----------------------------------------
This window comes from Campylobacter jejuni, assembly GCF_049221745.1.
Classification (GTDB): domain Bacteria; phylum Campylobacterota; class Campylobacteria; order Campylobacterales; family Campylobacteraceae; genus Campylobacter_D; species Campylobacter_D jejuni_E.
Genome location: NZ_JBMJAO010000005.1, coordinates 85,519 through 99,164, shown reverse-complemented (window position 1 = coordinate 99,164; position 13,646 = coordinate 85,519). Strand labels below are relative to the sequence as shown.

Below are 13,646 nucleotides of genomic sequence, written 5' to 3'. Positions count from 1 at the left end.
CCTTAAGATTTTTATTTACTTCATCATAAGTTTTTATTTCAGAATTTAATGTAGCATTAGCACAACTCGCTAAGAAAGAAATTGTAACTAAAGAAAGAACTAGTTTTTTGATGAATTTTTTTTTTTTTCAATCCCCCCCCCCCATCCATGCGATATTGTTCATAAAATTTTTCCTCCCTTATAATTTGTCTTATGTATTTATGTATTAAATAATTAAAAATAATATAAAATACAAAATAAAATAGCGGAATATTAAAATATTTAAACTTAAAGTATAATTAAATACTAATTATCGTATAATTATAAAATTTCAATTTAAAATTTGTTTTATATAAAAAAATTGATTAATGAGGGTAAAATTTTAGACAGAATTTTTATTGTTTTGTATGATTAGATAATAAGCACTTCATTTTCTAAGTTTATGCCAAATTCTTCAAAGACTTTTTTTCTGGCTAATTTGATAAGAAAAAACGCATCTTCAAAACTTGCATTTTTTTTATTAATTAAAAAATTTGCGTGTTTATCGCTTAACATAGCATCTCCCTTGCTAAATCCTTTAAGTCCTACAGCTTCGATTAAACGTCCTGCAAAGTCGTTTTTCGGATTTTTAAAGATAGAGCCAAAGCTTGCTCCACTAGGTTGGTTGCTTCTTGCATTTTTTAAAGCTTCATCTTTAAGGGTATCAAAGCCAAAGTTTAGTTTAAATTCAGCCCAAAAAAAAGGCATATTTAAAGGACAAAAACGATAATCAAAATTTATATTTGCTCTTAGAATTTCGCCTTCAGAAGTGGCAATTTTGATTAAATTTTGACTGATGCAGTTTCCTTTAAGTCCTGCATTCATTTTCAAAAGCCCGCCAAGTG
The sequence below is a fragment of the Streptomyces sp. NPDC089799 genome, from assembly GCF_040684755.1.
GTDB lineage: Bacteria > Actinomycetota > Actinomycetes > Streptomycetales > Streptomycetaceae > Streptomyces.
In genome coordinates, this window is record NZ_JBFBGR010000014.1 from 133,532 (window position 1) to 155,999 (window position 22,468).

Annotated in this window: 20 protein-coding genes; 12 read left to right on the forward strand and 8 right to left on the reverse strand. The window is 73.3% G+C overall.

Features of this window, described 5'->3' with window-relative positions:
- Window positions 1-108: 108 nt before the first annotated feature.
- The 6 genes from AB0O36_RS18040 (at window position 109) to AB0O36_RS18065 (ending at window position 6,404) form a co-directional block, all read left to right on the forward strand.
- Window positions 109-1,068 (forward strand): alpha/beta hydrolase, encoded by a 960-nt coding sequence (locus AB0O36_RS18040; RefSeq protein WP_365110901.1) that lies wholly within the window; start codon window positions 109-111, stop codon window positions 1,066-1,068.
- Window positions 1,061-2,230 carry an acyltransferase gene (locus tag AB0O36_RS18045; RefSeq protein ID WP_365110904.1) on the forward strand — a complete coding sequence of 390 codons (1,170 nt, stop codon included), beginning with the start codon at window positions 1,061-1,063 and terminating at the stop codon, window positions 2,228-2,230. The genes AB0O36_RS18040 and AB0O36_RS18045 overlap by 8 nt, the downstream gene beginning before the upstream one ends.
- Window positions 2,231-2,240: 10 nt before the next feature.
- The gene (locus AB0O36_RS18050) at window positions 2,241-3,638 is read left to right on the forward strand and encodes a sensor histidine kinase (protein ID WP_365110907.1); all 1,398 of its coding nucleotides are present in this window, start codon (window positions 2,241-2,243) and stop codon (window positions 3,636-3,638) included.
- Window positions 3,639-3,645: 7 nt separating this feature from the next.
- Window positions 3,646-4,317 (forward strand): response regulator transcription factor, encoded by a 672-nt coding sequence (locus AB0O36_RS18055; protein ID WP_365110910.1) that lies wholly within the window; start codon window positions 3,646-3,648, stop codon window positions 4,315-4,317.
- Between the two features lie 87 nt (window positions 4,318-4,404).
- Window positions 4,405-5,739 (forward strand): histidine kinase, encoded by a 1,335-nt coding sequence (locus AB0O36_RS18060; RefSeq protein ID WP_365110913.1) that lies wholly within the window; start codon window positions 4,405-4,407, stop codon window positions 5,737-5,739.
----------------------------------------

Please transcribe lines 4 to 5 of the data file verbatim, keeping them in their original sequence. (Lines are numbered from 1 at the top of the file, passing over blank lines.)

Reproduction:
Below are 13,646 nucleotides of genomic sequence, written 5' to 3'. Positions count from 1 at the left end.
CCTTAAGATTTTTATTTACTTCATCATAAGTTTTTATTTCAGAATTTAATGTAGCATTAGCACAACTCGCTAAGAAAGAAATTGTAACTAAAGAAAGAACTAGTTTTTTGATGAATTTTTTTTTTTTTCAATCCCCCCCCCCCATCCATGCGATATTGTTCATAAAATTTTTCCTCCCTTATAATTTGTCTTATGTATTTATGTATTAAATAATTAAAAATAATATAAAATACAAAATAAAATAGCGGAATATTAAAATATTTAAACTTAAAGTATAATTAAATACTAATTATCGTATAATTATAAAATTTCAATTTAAAATTTGTTTTATATAAAAAAATTGATTAATGAGGGTAAAATTTTAGACAGAATTTTTATTGTTTTGTATGATTAGATAATAAGCACTTCATTTTCTAAGTTTATGCCAAATTCTTCAAAGACTTTTTTTCTGGCTAATTTGATAAGAAAAAACGCATCTTCAAAACTTGCATTTTTTTTATTAATTAAAAAATTTGCGTGTTTATCGCTTAACATAGCATCTCCCTTGCTAAATCCTTTAAGTCCTACAGCTTCGATTAAACGTCCTGCAAAGTCGTTTTTCGGATTTTTAAAGATAGAGCCAAAGCTTGCTCCACTAGGTTGGTTGCTTCTTGCATTTTTTAAAGCTTCATCTTTAAGGGTATCAAAGCCAAAGTTTAGTTTAAATTCAGCCCAAAAAAAAGGCATATTTAAAGGACAAAAACGATAATCAAAATTTATATTTGCTCTTAGAATTTCGCCTTCAGAAGTGGCAATTTTGATTAAATTTTGACTGATGCAGTTTCCTTTAAGTCCTGCATTCATTTTCAAAAGCCCGCCAAGTG